I don’t mean this to apply to any specific country, but the recent reaction of Chinese policymakers to their stock market crash got me thinking.
Imagine two equilibria. In the first, repression is harsh. Policymakers don’t have to do such a good job with the economy, because they keep their jobs no matter what.
In the second equilibrium, people recently have come out of the first equilibrium, and so they do not trust policymakers very much. They judge policymakers by outcomes, and so policymakers feel compelled to perform and to deliver high rates of economic growth.
When the tailwinds are positive, political stability is fairly high and policy is good and growth is robust too, the best of all possible worlds. Policymakers take a long-term perspective because the favorable tailwinds still enable them to meet the expectations of the citizenry, and the long-term perspective keeps them in power for a while to come. Of course you can think of catch-up growth, and the seizing of low-hanging fruit, as one form of positive tailwinds.
But recall that the “citizen trust contract” with policymakers is ultimately a fragile one and based on a series of quite short-term evaluations. When the tailwinds are less positive, the policymakers must take on a much shorter time horizon. They will prop up stock prices now, or try to, even if that is foolish. They are quite afraid to show their impotency as policymakers in some realms, for fear of looking weak more generally. Their favorable performance in the previous periods was in fact based on relatively modest levels of talent advantage, relative to other potential leaders, and so they are reluctant to see the citizens asking so many questions. They want to keep all of the economic reports positive, rather than look like people who would allow 80 million citizens to lose most of their savings.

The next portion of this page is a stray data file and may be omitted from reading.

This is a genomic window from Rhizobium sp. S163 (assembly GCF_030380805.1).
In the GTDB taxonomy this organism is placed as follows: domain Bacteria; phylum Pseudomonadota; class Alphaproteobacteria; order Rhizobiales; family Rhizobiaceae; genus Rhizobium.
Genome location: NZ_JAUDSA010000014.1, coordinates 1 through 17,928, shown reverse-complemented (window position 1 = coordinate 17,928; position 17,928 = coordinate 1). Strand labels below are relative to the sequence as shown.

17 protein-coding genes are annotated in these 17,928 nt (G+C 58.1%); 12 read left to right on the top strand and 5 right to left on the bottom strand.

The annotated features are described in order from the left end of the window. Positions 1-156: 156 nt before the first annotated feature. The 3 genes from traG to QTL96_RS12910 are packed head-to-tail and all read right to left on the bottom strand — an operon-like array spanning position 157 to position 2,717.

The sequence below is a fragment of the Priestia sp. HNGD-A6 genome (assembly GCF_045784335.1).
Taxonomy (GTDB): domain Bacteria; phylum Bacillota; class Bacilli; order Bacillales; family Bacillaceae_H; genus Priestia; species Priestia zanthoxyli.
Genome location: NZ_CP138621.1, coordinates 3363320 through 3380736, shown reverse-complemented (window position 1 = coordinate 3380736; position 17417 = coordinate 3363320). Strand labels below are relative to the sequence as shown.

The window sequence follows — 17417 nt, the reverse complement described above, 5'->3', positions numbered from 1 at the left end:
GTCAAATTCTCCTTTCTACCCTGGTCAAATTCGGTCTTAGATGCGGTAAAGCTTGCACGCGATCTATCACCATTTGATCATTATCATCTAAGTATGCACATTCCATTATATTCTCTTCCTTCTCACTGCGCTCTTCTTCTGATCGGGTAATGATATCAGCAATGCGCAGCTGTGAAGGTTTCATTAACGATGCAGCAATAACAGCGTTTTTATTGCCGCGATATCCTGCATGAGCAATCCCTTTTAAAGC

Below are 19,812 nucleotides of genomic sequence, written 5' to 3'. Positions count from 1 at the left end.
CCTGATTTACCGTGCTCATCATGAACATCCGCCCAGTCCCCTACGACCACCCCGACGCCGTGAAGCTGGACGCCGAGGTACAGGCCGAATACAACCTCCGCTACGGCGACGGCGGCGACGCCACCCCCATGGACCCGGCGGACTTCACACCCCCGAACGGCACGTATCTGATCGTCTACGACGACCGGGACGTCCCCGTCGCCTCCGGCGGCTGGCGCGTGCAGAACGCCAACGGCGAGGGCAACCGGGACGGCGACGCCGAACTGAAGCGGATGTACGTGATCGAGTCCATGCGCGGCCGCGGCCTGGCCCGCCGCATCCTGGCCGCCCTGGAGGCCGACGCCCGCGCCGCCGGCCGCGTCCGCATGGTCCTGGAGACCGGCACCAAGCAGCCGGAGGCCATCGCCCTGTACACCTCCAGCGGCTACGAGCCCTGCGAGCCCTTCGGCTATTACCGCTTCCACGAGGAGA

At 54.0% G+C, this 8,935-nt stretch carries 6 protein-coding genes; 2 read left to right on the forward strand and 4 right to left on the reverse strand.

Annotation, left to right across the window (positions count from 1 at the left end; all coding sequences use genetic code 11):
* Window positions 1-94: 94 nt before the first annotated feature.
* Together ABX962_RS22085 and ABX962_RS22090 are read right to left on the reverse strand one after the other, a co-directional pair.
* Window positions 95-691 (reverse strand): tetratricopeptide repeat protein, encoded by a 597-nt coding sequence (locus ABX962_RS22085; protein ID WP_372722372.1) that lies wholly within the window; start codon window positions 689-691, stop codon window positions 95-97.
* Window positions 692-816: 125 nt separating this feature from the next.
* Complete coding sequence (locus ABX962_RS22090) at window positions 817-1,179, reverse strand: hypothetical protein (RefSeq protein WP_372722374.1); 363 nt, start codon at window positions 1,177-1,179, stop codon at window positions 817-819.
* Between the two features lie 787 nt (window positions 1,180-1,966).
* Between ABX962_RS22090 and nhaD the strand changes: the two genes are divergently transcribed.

But avoiding the unpleasant outcome is not possible, and so these bad policies in turn make the tailwinds yet more negative. An unwinding begins, as both policies and outcomes become less positive, and the contract with the citizens is based on actual trust less and less.
The same leadership structure can perform either very well or very poorly, with both the same leaders and the same citizens. And the switch can come fairly quickly, and be occasioned by events which are significant but not transformative on a world-historic or even a country-historic scale.
But fortunately this is a model only, and as well all know, models are false.
Addendum: Here is Christopher Balding on recent developments in China. But he seems to be more worried since he wrote that post. At the moment, trading in 89% of the stocks on the Chinese market is halted. My own tweet was: “One subtext is how much the 2008 crash caused Chinese loss of faith in the USA.”